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Latest Bioscience Stories

2012-06-12 10:30:49

A worldwide assessment finds that sparing some trees during harvesting is reducing conflicts between conservation and production in all major terrestrial biomes The management practice known as retention forestry, which involves deliberately leaving selected trees standing when wood is harvested, has spread to forests over much of the world and is bringing broad benefits to conservation, according to an assessment published in the July 2012 issue of BioScience. The study, by an...

2012-05-10 09:36:51

A worldwide survey finds that all continents save Antarctica have regions where obstruction of rivers is a threat Dams are believed to be one of the biggest threats to freshwater organisms worldwide: They disrupt normal patterns of water and sediment flow, impede migration, and alter the character of spawning and feeding grounds. A shortage of data has until now prevented a thorough global assessment of the threat dams pose to fish species, but a study described in the June issue of...

2012-04-12 10:19:28

Understanding oil movement at depth, microbial action, and deep sea ecology will be essential for responding to future spills Inadequate knowledge about the effects of deepwater oil well blowouts such as the Deepwater Horizon event of 2010 threatens scientists' ability to help manage and assess comparable events in future, according to an article that a multi-author group of specialists will publish in the May issue of BioScience. Even federal "rapid response" grants awarded to study the...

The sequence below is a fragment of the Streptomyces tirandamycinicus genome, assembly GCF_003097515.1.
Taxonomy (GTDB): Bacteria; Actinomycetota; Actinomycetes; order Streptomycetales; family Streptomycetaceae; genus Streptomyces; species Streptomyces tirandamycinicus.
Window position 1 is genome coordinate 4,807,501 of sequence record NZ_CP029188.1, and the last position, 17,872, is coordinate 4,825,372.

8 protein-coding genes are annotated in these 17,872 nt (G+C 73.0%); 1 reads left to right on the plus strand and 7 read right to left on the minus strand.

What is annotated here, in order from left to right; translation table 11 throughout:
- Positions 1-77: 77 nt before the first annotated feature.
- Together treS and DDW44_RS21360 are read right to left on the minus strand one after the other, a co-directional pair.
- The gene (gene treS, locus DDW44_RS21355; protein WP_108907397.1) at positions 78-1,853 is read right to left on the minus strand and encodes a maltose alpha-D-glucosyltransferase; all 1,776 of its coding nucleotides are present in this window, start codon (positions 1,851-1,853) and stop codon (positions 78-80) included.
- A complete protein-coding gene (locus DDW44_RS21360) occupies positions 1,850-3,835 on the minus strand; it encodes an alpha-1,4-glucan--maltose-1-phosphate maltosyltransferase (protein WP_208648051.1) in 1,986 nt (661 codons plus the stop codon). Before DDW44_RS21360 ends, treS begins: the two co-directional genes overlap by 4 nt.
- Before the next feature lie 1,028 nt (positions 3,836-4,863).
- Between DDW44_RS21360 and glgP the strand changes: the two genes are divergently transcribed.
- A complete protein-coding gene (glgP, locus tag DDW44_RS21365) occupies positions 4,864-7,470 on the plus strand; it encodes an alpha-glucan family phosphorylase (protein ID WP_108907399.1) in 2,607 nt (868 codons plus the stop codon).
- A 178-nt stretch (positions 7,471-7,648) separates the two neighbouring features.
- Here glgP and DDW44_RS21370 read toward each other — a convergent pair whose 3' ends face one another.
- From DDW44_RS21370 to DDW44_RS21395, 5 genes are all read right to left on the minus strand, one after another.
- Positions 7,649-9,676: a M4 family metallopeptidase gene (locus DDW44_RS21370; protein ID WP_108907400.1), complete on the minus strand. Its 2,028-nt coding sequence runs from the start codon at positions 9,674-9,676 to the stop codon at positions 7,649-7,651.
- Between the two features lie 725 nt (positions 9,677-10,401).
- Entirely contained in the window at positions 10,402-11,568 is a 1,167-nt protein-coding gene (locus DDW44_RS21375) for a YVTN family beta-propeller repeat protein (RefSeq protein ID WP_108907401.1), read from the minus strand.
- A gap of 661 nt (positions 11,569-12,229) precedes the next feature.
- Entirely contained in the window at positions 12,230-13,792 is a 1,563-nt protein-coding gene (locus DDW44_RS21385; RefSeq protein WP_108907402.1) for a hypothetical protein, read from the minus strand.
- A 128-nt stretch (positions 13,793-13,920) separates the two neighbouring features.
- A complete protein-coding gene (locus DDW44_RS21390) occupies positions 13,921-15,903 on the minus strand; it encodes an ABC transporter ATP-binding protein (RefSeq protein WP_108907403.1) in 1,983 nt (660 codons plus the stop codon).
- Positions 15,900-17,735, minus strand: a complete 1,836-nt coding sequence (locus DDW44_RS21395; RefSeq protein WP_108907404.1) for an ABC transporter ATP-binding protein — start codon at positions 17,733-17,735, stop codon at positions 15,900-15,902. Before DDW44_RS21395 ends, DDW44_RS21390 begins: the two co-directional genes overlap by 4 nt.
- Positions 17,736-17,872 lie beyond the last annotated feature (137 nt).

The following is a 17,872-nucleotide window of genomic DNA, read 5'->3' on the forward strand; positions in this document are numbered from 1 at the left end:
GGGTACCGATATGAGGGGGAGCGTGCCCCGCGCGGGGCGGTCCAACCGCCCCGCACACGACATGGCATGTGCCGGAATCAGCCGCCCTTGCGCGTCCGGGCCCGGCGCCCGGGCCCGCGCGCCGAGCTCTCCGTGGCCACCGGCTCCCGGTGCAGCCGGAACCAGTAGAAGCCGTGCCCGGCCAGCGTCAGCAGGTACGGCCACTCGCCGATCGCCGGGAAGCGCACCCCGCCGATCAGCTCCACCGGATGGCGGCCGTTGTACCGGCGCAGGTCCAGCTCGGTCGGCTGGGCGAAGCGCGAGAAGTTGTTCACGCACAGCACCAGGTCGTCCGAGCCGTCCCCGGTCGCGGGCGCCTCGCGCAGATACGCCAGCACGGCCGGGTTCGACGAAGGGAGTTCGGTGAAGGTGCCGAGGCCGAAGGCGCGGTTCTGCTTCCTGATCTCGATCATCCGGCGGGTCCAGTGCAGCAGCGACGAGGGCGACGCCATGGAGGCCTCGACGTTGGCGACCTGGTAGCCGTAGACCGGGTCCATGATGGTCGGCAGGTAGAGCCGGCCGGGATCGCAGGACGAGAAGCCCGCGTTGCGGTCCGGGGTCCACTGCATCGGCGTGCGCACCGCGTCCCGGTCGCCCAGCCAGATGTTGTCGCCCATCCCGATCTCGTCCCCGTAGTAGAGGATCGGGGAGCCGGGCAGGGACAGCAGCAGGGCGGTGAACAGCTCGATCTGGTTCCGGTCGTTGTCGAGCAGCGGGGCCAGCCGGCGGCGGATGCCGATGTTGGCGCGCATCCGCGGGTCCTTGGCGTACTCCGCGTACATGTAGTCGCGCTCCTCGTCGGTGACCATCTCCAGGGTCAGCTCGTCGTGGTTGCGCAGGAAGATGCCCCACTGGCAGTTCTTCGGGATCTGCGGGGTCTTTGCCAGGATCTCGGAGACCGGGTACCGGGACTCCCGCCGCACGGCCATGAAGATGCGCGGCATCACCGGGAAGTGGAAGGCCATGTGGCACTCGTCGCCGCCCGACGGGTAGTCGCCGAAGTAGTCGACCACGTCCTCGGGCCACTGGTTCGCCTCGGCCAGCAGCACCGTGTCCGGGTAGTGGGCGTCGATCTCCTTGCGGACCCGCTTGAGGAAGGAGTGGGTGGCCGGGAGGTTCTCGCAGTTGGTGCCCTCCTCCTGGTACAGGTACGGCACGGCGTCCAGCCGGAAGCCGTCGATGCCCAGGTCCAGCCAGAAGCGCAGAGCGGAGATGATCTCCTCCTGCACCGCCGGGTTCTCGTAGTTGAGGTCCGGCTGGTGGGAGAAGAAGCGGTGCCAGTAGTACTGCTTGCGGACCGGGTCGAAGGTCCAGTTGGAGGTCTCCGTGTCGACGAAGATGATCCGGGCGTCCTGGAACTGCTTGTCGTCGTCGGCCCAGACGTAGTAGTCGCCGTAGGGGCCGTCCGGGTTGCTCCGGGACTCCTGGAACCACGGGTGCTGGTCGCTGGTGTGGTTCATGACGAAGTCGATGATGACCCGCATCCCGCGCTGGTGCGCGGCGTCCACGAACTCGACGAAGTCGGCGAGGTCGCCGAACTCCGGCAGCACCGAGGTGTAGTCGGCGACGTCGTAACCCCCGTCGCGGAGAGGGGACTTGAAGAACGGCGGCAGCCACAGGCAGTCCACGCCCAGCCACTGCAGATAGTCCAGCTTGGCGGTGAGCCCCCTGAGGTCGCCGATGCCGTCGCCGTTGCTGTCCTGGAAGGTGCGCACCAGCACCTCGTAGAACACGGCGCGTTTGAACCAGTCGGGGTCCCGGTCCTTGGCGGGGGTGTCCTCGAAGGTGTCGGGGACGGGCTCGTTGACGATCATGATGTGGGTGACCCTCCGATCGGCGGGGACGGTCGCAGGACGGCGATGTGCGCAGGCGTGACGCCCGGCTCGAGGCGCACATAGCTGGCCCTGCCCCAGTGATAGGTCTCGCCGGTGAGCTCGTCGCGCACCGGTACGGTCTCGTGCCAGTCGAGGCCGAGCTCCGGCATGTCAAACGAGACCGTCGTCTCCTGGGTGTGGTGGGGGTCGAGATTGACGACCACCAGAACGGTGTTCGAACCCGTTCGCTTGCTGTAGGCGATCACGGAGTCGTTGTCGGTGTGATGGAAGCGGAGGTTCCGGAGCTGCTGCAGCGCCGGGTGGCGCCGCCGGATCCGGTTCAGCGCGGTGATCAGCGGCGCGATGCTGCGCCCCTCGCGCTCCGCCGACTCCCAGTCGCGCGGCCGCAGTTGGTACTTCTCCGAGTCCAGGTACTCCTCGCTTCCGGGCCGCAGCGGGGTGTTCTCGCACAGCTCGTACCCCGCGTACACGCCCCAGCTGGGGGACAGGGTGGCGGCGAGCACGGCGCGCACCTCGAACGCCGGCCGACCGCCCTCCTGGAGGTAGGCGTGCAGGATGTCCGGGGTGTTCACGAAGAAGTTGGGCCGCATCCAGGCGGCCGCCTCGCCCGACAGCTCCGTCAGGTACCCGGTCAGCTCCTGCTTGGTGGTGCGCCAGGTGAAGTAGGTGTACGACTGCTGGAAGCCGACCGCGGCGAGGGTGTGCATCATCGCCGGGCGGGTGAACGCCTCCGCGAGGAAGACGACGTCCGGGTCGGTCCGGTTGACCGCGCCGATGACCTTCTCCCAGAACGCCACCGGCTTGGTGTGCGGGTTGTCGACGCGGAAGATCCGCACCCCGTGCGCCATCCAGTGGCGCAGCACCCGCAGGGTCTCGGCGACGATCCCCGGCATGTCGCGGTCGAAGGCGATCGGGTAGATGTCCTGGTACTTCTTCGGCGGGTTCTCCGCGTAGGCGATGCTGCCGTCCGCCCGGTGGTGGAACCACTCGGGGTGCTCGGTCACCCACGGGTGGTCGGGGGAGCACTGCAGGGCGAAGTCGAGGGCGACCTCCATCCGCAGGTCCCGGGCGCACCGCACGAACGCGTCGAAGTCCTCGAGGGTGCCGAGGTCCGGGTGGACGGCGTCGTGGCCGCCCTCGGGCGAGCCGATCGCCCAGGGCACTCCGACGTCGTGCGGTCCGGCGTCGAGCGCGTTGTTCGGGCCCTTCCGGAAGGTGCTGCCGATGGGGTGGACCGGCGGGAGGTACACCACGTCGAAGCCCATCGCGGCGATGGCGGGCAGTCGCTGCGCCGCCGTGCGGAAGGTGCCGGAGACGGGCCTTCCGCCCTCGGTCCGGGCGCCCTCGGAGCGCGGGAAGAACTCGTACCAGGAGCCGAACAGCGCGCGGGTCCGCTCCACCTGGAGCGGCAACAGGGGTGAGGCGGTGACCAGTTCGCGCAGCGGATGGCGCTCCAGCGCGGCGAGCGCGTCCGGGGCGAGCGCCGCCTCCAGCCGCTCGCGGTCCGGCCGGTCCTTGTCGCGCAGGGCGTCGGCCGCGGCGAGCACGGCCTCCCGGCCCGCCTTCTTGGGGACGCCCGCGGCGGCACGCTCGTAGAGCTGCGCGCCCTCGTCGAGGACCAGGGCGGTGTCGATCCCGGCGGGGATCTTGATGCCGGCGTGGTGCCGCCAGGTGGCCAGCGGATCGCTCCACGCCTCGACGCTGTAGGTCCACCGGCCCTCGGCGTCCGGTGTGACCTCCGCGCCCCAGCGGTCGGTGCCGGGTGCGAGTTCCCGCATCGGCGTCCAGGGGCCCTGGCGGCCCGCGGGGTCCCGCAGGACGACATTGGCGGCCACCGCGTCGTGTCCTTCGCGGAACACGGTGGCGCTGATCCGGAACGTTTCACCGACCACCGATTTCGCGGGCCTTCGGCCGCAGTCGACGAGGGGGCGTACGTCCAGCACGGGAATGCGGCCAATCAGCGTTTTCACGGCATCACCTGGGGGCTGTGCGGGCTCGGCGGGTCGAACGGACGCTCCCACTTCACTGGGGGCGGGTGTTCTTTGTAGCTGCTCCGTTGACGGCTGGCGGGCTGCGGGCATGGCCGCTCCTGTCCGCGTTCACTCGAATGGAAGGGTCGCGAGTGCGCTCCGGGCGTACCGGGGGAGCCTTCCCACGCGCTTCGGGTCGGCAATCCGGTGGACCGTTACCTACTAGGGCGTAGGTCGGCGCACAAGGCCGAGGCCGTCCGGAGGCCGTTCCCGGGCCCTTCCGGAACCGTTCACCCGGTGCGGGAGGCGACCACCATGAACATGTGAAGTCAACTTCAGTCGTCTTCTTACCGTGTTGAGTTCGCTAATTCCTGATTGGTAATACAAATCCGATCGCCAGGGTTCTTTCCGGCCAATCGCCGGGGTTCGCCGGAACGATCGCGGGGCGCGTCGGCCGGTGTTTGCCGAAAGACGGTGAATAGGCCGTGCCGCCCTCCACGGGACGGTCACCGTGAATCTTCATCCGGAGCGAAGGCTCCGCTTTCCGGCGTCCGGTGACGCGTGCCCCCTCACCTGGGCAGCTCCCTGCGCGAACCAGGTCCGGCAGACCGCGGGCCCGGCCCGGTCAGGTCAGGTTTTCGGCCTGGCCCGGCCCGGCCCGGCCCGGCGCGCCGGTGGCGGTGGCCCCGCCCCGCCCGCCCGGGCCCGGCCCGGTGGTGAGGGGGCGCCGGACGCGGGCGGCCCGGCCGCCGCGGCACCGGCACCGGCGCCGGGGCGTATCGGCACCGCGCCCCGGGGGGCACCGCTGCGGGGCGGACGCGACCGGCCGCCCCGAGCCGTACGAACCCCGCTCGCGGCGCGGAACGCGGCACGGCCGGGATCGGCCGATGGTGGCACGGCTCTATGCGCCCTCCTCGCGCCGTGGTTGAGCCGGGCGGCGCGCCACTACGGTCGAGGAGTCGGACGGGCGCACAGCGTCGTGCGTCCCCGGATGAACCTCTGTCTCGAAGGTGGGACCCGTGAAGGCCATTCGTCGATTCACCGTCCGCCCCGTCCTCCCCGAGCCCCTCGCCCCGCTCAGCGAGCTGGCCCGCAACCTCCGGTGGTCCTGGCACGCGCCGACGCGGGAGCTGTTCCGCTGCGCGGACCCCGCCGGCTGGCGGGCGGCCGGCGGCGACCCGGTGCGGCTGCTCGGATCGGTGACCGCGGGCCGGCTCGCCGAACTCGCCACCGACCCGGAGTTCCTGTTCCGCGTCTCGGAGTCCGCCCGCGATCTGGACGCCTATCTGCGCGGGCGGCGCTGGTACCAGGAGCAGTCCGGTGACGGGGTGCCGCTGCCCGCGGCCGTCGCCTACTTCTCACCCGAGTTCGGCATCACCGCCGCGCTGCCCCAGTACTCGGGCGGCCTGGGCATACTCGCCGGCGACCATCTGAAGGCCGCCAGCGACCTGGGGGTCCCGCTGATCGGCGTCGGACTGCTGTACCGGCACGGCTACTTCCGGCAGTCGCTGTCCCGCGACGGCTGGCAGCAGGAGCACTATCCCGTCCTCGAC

Long-Term Study Sheds New Light On Climate Change Impact
2012-04-06 09:03:10

Scientists working on an ongoing study investigating the impact of climate change on various ecosystems have revealed that habitants dependent upon areas that typically experience ice and snow during the winter months are the most threatened by increasing global temperatures. The finding comes after more than three decades worth of study as part of the Long Term Ecological Research (LTER) Network, a National Science Foundation (NSF) initiative that features more than 1800 scientists and...

2011-12-10 02:22:25

More peer-reviewed scientific studies of the effects on wildlife of large-scale solar energy developments and operations are needed to adequately assess their impact, especially in the desert Southwest, according to a scientific literature review conducted by the U.S. Geological Survey and published in the journal BioScience. In their literature review, the authors of the paper, USGS scientist Jeffrey Lovich and Maryville College scientist Joshua Ennen, found that out of all the scientific...


Word of the Day
abrosia
  • Wasting away as a result of abstinence from food.
The word 'abrosia' comes from a Greek roots meaning 'not' and 'eating'.